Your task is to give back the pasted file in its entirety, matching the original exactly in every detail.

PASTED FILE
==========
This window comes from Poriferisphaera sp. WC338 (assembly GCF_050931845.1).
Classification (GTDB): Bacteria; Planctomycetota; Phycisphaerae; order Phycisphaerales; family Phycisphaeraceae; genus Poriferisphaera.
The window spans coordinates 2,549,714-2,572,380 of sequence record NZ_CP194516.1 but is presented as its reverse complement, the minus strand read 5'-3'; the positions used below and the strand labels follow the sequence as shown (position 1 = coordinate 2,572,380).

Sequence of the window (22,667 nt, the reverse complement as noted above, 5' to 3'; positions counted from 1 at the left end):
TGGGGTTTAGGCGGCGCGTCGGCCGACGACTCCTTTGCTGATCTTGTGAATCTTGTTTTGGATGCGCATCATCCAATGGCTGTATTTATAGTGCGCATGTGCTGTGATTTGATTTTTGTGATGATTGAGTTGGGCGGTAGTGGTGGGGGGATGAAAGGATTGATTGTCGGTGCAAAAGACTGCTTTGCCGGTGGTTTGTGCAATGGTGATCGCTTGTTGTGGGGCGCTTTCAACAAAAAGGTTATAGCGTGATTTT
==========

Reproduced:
This window comes from Poriferisphaera sp. WC338 (assembly GCF_050931845.1).
Classification (GTDB): Bacteria; Planctomycetota; Phycisphaerae; order Phycisphaerales; family Phycisphaeraceae; genus Poriferisphaera.
The window spans coordinates 2,549,714-2,572,380 of sequence record NZ_CP194516.1 but is presented as its reverse complement, the minus strand read 5'-3'; the positions used below and the strand labels follow the sequence as shown (position 1 = coordinate 2,572,380).

Sequence of the window (22,667 nt, the reverse complement as noted above, 5' to 3'; positions counted from 1 at the left end):
TGGGGTTTAGGCGGCGCGTCGGCCGACGACTCCTTTGCTGATCTTGTGAATCTTGTTTTGGATGCGCATCATCCAATGGCTGTATTTATAGTGCGCATGTGCTGTGATTTGATTTTTGTGATGATTGAGTTGGGCGGTAGTGGTGGGGGGATGAAAGGATTGATTGTCGGTGCAAAAGACTGCTTTGCCGGTGGTTTGTGCAATGGTGATCGCTTGTTGTGGGGCGCTTTCAACAAAAAGGTTATAGCGTGATTTT